Many political observers, a lot smarter than I am, believe Virginia Republicans’ extreme positions on women’s rights issues cost them the election last fall for governor, lieutenant governor and attorney general. So it should come as no surprise that the current session of the General Assembly has seen far fewer Republican-sponsored bills to further limit and restrict access to sex education, contraception and even abortion.
Still, one Republican bill now up for consideration in the House of Delegates would explicitly prevent insurance companies from providing any form of contraception drug or device. Already, a 2012 Virginia law prohibits insurance coverage for abortions.
At the same time, however, emboldened Democrats in Richmond are making serious efforts to roll back one of the most draconian of Virginia laws — namely, mandatory ultrasounds for women seeking ways to terminate unwanted pregnancies.
Under this law, the cost of the ultrasound (as much as $600) must be borne by the woman herself — not the state government mandating the procedure. Nor does the man impregnating the woman share any legal or financial responsibility under this legislation.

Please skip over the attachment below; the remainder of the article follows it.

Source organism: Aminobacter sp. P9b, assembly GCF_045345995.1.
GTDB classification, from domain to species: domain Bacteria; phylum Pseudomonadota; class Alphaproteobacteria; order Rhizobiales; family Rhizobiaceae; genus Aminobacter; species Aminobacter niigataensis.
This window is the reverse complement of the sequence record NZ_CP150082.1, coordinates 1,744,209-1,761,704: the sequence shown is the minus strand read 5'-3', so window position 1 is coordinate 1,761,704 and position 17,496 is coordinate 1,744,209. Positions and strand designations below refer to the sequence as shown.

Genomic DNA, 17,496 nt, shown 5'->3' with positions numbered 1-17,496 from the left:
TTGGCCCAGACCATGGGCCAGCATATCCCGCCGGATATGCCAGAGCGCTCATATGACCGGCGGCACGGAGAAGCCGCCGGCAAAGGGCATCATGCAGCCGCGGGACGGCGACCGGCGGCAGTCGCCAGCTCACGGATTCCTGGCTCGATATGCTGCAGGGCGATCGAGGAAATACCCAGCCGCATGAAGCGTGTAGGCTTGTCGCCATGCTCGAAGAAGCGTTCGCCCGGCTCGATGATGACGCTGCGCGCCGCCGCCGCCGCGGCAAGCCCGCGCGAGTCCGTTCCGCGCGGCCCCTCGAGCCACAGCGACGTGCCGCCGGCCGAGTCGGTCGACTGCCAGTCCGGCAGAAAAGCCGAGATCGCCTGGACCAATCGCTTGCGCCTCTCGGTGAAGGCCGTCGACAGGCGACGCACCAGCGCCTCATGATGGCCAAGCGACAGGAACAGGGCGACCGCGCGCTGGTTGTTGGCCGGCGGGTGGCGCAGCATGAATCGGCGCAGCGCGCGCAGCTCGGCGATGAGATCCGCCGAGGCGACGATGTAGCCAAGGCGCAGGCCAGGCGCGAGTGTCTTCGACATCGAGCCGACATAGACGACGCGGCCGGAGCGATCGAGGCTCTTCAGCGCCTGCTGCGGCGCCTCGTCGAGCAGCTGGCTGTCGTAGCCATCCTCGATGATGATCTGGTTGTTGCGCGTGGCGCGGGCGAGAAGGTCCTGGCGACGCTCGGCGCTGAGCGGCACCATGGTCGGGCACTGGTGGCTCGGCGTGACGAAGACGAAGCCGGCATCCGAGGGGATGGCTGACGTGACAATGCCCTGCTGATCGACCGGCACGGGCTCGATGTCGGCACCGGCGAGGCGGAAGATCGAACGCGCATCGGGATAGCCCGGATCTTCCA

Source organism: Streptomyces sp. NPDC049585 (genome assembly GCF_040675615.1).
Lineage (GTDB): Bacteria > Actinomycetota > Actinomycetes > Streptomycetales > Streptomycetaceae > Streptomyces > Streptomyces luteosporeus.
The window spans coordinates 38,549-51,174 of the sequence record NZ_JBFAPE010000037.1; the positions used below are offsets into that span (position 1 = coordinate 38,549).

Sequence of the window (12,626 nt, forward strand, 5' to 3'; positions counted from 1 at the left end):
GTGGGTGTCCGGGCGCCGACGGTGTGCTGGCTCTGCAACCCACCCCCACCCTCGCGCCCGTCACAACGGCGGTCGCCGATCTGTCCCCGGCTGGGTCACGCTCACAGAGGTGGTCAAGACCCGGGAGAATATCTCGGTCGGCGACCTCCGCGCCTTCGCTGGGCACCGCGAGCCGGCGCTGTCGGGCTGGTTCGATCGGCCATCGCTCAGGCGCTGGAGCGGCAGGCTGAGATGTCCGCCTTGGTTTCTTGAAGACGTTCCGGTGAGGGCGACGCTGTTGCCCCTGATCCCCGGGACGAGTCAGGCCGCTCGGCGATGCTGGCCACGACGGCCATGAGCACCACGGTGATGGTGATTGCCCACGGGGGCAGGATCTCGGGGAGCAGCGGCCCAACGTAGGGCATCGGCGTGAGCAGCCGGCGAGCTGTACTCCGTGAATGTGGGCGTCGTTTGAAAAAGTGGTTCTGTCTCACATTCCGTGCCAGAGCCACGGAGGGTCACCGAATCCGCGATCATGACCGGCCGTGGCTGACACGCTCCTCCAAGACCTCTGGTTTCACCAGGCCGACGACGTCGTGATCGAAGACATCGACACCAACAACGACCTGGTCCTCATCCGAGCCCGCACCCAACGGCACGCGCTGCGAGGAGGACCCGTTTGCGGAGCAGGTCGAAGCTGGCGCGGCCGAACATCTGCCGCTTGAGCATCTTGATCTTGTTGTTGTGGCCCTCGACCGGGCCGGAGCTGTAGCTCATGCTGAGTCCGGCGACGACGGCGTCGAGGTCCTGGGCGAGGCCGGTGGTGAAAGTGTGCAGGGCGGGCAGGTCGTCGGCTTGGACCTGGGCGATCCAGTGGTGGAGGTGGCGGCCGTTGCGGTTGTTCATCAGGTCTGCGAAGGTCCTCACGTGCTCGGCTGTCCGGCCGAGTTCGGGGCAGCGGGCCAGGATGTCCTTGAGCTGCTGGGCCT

Several efforts this year to make such ultrasounds optional have so far failed in the Republican-controlled House of Delegates; but on the Senate side, Bill 617, repealing mandatory ultrasounds, narrowly passed this week and will now make its way to the House for consideration.
“There is no reason why politicians in Richmond should be deciding very personal, very difficult decisions that women need to make with their family, their faith and their medical provider,” in the words of one Democratic delegate.
We agree. And if you also agree, please let our own delegate know that he should vote to repeal the mandatory ultrasound. Even though he is one of the Republican “Big Brothers” who mandated this governmental intrusion in the first place, he understands electoral realities. His name is Michael J. Webert, and he can be reached at 540-999-8218 or firstname.lastname@example.org.